The second lesson is Acts 10: 34-43, the same as last year.  (During Eastertide, the lectionary provides a reading from Acts as a substitute for a reading from the Old Testament.  This substitute reading from Acts for Easter Sunday is the same for each of the three years of the lectionary cycle.)

                Acts 10:34-43 follow the story of Simon Peter falling into a trance and seeing a vision which causes Peter to realize (with the help of the Holy Spirit) that he should accept the invitation of Cornelius, the centurion of Caesarea, to come and preach to him, even though Cornelius is not a Jew.

       St. Peter and Cornelius, the Centurion (1640s) by Bernardo Cavalino (1616-1656)

                                    (National Gallery of Ancient Art, Rome, Italy)

                The passage tells what Peter said to Cornelius and to his household.  It is the story of the resurrection, but Peter makes no specific mention of the women at all.  Peter tells Cornelius’ household that Jesus had gone about “doing good and healing all who were oppressed by the devil.”  Peter also tells them that God has appointed Jesus as the judge of the living and the dead, and that “everyone who believes in him receives forgiveness of sins through his name.”

                The second hymn is “The Strife Is O’er, the Battle Done” no. 119. It is an anonymous Latin hymn dating from 1695.  It was translated by Francis Pott in 1861.  The tune is VICTORY and was composed by Giovanni Pierluigi da Palestrina in 1591. 

                The adaptation of the tune by William Henry Monk includes three “alleluias” that are sung only before the first verse and after the last verse.

      Giovanni Pierluigi da Palestrina

                Palestrina was born about 1525 in Palestrina, near Rome.  He was listed as a chorister in Rome in 1537.  He was influenced by the northern European style of composing by two composers from Holland, Buillaume Dufay and Josquin des Prez.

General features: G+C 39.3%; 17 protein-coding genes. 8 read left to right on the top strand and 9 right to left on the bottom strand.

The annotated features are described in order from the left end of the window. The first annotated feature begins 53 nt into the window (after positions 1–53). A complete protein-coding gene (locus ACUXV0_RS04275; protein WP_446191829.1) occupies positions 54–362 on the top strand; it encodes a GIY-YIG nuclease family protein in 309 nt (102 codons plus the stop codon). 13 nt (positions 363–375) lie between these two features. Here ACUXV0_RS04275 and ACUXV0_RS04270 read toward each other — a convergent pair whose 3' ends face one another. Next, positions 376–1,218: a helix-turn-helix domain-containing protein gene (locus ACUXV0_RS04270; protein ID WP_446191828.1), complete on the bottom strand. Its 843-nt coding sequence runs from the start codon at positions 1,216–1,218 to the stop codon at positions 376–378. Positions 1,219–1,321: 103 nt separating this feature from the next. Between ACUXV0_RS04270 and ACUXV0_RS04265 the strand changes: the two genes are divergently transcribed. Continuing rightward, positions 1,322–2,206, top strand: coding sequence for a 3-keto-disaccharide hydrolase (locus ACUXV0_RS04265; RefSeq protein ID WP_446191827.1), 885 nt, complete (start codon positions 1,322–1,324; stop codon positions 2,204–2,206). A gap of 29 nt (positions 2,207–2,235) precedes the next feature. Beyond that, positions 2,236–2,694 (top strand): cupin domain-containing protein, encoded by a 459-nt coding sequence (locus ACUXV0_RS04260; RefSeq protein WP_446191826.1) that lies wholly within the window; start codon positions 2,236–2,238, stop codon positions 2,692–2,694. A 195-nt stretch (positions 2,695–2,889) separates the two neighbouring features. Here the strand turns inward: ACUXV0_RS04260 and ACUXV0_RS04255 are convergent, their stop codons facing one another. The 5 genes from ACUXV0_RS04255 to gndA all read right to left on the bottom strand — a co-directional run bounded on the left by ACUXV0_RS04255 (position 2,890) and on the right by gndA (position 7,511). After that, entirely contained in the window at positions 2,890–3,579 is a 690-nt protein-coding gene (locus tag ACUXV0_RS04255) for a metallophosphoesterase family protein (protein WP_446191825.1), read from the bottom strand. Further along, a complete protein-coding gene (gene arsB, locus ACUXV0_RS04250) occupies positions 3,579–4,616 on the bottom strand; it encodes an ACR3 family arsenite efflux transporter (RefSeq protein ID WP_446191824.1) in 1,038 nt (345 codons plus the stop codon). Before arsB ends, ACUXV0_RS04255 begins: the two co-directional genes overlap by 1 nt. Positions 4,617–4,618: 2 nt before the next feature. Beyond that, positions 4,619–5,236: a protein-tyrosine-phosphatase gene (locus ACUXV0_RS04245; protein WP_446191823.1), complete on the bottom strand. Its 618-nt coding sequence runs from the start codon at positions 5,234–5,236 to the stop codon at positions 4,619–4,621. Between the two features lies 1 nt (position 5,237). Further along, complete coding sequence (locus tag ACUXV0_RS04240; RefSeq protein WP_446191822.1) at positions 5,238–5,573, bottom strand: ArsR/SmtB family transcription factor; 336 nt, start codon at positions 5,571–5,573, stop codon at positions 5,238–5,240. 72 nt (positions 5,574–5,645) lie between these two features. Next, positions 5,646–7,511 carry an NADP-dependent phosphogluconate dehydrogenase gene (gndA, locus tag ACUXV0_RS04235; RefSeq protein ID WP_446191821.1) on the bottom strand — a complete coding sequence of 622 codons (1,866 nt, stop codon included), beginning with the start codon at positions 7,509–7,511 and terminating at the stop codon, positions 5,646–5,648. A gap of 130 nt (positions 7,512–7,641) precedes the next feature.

From 1544 to 1551, Palestrina was the organist of the cathedral of St. Agapito in Palestrina.  Pope Julius III, who had been Bishop of Palestrina,  appointed Palestrina musical director of the Julian Chapel Choir of St. Peter’s Basilica.

                The tune VICTORY is a melody from a Palestrina Magnificat, the Gloria melody.

                Palestrina died of pleurisy in Rome on 02 Feb 1594.  “The Strife Is O’er,” arrangement by Tom Fettke and Billy Ray Hearn (with orchestra) “The Strife is O’er, the Battle Done,” a cappella

                Francis Pott, the translator, was born 29 Dec 1832, and attend Brasenose College, Oxford, obtaining a B.A. in 1854 and a M. A. in 1857.  He became an Anglican priest in 1857.

The sermon title is "No Tomb Can Hold Him.”

                Ken and Sandy will sing “The Holy City,” with trumpet accompaniment by Joe Porcelli (and also keyboard on CD) for the offertory.

                Here it is sung by three Celtic tenors: “The Holy City,” music by Stephen Adams (a pseudonym), lyrics by Frederick E. Weatherly, sung by the Celtic Tenors


Michael Maybrick (1841-1913)

                The composer, “Stephen Adams,” was actually Michael Maybrick, though, as a composer, he was better known by his pseudonym.

                He was born 31 Jan 1841 in Kenya.  His father, William, was born in Liverpool and was an engraver.  His uncle, also named Michael Maybrick, was an organist and the conductor of the Liverpool Choral Society.

                Maybrick studied keyboard and harmony in Leipzig in 1865, but then switched to training as a baritone in Milan, Italy.

                He appeared in London in Mendelssohn’s Elijah in 1869 and received glowing reviews.  He also appeared in Wagner’s Lohengrin.

                Around 1870, Maybrick began writing his own music for himself to sing.  He published it under the name Stephen Adams.  His compositions were very popular and included “sea songs” such as “Nancy Lee,” “They All Love Jack,” and “The Midshipmite.”  He wrote sentimental, romantic, and sacred songs.  “Nancy Lee” sold over 100,000 copies.

       “Nancy Lee,” music by Michael Maybrick, words by Fred Weatherly

                He toured the United States in 1884.  When he performed his music, “The Midshipmite” was one of his most requested pieces.

                He also composed the music for the songs “Your Dear Brown Eyes,” “The Blue Alsatian Mountains,” and “The Holy City.”


                Some found him charming, others thought him arrogant and vain, according to the Oxford Dictionary of National Biography.